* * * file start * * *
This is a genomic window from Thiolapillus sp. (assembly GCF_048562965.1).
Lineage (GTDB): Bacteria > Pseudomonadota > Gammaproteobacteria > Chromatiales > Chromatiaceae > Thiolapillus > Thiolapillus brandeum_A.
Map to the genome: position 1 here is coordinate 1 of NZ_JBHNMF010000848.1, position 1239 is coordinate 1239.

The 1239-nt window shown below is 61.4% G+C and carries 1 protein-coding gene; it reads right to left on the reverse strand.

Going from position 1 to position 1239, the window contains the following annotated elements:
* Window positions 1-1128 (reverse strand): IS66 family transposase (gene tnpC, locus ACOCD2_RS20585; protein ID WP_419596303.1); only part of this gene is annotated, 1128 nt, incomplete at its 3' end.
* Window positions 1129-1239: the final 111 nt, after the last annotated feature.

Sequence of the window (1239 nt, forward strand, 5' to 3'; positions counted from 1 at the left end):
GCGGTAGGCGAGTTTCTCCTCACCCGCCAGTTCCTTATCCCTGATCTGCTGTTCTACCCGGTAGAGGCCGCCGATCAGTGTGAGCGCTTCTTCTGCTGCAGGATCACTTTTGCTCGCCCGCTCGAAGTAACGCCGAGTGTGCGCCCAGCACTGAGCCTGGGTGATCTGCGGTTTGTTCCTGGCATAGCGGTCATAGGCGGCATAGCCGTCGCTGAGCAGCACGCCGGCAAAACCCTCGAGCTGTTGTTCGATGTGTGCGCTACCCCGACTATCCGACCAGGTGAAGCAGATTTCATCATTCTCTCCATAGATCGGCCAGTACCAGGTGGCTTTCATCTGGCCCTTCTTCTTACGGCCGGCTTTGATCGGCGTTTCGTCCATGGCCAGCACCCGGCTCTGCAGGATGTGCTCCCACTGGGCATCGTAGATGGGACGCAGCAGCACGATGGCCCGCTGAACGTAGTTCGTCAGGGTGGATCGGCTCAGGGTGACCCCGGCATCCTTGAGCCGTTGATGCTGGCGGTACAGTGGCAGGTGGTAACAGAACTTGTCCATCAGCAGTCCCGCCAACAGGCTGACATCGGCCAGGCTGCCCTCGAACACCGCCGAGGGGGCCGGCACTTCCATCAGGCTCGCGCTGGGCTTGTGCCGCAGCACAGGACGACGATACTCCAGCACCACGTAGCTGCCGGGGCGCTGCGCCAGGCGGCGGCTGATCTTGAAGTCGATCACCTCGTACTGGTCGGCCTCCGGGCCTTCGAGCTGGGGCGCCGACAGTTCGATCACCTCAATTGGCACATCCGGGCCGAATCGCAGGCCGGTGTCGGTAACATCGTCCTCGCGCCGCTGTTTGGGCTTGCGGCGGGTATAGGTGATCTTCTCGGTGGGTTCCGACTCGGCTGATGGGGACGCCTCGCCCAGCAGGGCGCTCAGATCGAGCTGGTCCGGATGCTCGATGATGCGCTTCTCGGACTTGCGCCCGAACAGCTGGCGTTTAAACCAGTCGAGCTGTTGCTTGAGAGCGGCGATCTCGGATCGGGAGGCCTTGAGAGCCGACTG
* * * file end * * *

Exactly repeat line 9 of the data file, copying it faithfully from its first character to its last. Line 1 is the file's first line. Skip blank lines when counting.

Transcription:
GCGGTAGGCGAGTTTCTCCTCACCCGCCAGTTCCTTATCCCTGATCTGCTGTTCTACCCGGTAGAGGCCGCCGATCAGTGTGAGCGCTTCTTCTGCTGCAGGATCACTTTTGCTCGCCCGCTCGAAGTAACGCCGAGTGTGCGCCCAGCACTGAGCCTGGGTGATCTGCGGTTTGTTCCTGGCATAGCGGTCATAGGCGGCATAGCCGTCGCTGAGCAGCACGCCGGCAAAACCCTCGAGCTGTTGTTCGATGTGTGCGCTACCCCGACTATCCGACCAGGTGAAGCAGATTTCATCATTCTCTCCATAGATCGGCCAGTACCAGGTGGCTTTCATCTGGCCCTTCTTCTTACGGCCGGCTTTGATCGGCGTTTCGTCCATGGCCAGCACCCGGCTCTGCAGGATGTGCTCCCACTGGGCATCGTAGATGGGACGCAGCAGCACGATGGCCCGCTGAACGTAGTTCGTCAGGGTGGATCGGCTCAGGGTGACCCCGGCATCCTTGAGCCGTTGATGCTGGCGGTACAGTGGCAGGTGGTAACAGAACTTGTCCATCAGCAGTCCCGCCAACAGGCTGACATCGGCCAGGCTGCCCTCGAACACCGCCGAGGGGGCCGGCACTTCCATCAGGCTCGCGCTGGGCTTGTGCCGCAGCACAGGACGACGATACTCCAGCACCACGTAGCTGCCGGGGCGCTGCGCCAGGCGGCGGCTGATCTTGAAGTCGATCACCTCGTACTGGTCGGCCTCCGGGCCTTCGAGCTGGGGCGCCGACAGTTCGATCACCTCAATTGGCACATCCGGGCCGAATCGCAGGCCGGTGTCGGTAACATCGTCCTCGCGCCGCTGTTTGGGCTTGCGGCGGGTATAGGTGATCTTCTCGGTGGGTTCCGACTCGGCTGATGGGGACGCCTCGCCCAGCAGGGCGCTCAGATCGAGCTGGTCCGGATGCTCGATGATGCGCTTCTCGGACTTGCGCCCGAACAGCTGGCGTTTAAACCAGTCGAGCTGTTGCTTGAGAGCGGCGATCTCGGATCGGGAGGCCTTGAGAGCCGACTG